As James Naremore says in More Than Night: Film Noir in Its Contexts, Huston’s role in the movie is, in part, Polanski and producer Robert Towne “acknowledging [their] indebtedness to The Maltese Falcon” (205). Since Chinatown is at once a throwback to and a recontextualization of film noir conventions, what better way to forge a concrete link with the past than by casting the man who’d codified many of them with Falcon, Key Largo, and The Asphalt Jungle? In Chinatown, then, I see a kinship with classical film noir in general, and Huston’s earlier films in specific. In the film’s vision of 1930s Los Angeles, wealth trumps morality or the law; it’s a city where each individual must find their own meaning, whether in the unrestrained exercise of power (Cross) or the simple desire for the truth (Gittes). In some ways, Cross’s unbound ubermensch is a grotesque exaggeration of the vaguely existentialist ethos promoted by Huston’s own films.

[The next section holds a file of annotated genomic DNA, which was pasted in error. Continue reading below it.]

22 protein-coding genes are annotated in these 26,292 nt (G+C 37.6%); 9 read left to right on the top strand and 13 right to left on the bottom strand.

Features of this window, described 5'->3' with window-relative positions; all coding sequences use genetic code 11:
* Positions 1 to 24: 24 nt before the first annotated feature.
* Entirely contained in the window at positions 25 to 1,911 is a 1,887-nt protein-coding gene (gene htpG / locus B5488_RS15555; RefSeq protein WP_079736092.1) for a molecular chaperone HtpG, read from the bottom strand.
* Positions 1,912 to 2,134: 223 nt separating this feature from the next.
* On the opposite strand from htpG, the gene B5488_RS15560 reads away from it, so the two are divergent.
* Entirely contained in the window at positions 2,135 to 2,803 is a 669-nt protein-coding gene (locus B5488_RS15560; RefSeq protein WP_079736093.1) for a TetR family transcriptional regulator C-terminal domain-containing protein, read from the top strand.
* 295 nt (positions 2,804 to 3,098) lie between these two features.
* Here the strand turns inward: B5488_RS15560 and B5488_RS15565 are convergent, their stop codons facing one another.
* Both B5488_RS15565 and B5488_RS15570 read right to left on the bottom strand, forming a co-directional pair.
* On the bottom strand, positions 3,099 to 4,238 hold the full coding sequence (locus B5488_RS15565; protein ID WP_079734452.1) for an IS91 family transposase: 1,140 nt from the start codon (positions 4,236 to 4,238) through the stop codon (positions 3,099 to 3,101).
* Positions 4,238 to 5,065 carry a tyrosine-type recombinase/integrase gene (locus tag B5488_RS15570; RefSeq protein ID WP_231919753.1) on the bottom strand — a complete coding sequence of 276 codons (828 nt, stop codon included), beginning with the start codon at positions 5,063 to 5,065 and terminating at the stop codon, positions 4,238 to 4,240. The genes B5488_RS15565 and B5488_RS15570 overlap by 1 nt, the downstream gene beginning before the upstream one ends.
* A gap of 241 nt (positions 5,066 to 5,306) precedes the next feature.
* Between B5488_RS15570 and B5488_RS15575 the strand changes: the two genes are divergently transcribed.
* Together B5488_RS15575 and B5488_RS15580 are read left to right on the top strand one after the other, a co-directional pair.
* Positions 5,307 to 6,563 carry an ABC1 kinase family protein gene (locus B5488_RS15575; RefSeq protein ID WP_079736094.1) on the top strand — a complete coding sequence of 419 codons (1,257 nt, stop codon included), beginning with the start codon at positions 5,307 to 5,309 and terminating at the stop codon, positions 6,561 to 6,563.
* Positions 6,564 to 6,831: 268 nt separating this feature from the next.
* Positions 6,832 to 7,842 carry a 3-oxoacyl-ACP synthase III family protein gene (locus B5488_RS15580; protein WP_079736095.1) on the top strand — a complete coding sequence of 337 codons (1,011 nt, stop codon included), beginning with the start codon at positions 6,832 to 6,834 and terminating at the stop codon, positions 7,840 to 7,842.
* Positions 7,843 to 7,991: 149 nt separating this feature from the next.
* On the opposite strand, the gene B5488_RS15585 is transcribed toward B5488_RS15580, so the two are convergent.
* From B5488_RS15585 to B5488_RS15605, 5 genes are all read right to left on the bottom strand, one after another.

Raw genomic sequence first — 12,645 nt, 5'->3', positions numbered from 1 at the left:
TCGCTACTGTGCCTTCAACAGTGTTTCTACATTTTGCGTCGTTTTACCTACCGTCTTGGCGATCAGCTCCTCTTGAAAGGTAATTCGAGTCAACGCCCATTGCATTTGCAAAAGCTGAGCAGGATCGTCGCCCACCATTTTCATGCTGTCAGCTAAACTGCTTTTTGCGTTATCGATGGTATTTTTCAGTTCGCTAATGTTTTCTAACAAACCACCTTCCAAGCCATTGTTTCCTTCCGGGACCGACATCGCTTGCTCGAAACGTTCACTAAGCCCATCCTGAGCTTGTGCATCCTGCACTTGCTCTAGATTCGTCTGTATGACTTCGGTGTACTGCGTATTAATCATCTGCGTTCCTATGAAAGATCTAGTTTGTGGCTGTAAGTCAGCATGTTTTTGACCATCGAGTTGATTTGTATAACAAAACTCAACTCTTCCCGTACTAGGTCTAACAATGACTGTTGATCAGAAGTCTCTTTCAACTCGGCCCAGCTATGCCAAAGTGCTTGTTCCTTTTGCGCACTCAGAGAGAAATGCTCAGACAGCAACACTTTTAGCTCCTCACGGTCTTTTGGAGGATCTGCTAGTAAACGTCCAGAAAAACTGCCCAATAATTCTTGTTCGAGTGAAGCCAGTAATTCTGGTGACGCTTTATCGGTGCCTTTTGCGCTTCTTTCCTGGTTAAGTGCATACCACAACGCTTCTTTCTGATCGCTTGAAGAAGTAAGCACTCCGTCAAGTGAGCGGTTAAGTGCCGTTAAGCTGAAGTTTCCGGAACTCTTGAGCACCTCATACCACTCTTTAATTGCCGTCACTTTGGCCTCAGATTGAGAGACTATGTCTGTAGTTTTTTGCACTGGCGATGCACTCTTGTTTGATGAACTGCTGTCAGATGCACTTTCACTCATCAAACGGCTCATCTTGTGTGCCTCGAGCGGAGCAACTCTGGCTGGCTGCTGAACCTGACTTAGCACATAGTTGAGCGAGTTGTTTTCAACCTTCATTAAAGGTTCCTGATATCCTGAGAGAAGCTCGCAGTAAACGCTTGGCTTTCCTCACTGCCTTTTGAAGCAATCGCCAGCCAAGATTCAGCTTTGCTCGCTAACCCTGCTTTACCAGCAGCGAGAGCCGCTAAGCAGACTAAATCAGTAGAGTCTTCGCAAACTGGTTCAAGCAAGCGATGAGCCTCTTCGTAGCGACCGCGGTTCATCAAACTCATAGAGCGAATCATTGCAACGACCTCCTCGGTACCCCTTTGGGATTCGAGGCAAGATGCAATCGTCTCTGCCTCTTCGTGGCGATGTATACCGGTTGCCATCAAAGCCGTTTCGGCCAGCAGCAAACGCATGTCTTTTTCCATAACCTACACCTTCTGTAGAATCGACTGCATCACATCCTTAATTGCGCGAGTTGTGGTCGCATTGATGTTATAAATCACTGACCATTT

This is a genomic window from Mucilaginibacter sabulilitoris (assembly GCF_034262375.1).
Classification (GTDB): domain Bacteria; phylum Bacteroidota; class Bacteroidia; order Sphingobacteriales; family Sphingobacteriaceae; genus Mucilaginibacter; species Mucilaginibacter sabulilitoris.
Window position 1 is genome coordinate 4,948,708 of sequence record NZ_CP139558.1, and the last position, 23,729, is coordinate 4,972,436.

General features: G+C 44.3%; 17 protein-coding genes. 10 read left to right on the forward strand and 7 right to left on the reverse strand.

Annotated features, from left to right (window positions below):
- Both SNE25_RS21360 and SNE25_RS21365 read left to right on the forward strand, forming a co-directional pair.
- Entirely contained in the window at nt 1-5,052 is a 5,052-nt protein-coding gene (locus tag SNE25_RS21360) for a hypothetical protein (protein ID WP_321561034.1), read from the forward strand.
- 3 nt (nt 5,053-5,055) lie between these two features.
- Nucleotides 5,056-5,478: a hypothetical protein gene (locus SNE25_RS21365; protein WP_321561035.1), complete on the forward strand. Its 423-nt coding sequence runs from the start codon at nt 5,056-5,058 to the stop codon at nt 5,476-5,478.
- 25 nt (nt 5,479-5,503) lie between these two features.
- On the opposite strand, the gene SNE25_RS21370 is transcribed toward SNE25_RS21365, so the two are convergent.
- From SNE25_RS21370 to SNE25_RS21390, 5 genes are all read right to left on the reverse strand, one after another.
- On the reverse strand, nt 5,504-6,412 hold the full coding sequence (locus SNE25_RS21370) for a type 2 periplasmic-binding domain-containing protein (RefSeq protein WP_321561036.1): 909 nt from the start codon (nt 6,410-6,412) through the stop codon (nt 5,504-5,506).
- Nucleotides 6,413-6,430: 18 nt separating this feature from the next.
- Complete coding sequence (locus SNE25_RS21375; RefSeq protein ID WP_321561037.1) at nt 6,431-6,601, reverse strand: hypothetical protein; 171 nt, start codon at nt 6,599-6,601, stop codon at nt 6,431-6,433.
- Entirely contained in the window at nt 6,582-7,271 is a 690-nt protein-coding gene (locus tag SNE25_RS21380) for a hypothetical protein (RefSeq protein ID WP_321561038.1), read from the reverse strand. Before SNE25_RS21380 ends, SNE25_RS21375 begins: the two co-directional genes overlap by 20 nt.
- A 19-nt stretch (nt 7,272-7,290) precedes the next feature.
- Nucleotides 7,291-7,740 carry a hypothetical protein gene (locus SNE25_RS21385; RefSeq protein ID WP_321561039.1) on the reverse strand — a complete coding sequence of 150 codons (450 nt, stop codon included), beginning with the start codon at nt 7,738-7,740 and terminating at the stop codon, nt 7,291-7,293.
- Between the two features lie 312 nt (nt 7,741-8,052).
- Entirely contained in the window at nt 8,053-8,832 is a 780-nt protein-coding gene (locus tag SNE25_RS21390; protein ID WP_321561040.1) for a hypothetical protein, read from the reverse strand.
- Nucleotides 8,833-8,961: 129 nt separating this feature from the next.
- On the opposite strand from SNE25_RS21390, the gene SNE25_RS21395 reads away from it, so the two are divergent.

Like much of film noir, after all, Huston’s films largely took place in that gray space between law and anarchy. His characters wander a world in which traditional authorities, whether in terms of morality, religion, or epistemological certainty, have been dethroned, forcing them to discover the right path on their own, according to their own self-determined values. Basically, I’m locating Huston as fundamentally modernist in his outlook and style. I’m also generalizing like crazy, of course, so I’ll be open about which sample of his output I’m using: I’ve recently watched The Maltese Falcon, The Treasure of the Sierra Madre, The Misfits, and Fat City, so my forthcoming arguments will be primarily concerned with those films. (I’ll probably make detours into Key Largo, The Asphalt Jungle, The African Queen, The Man Who Would Be King, and Under the Volcano as necessary.)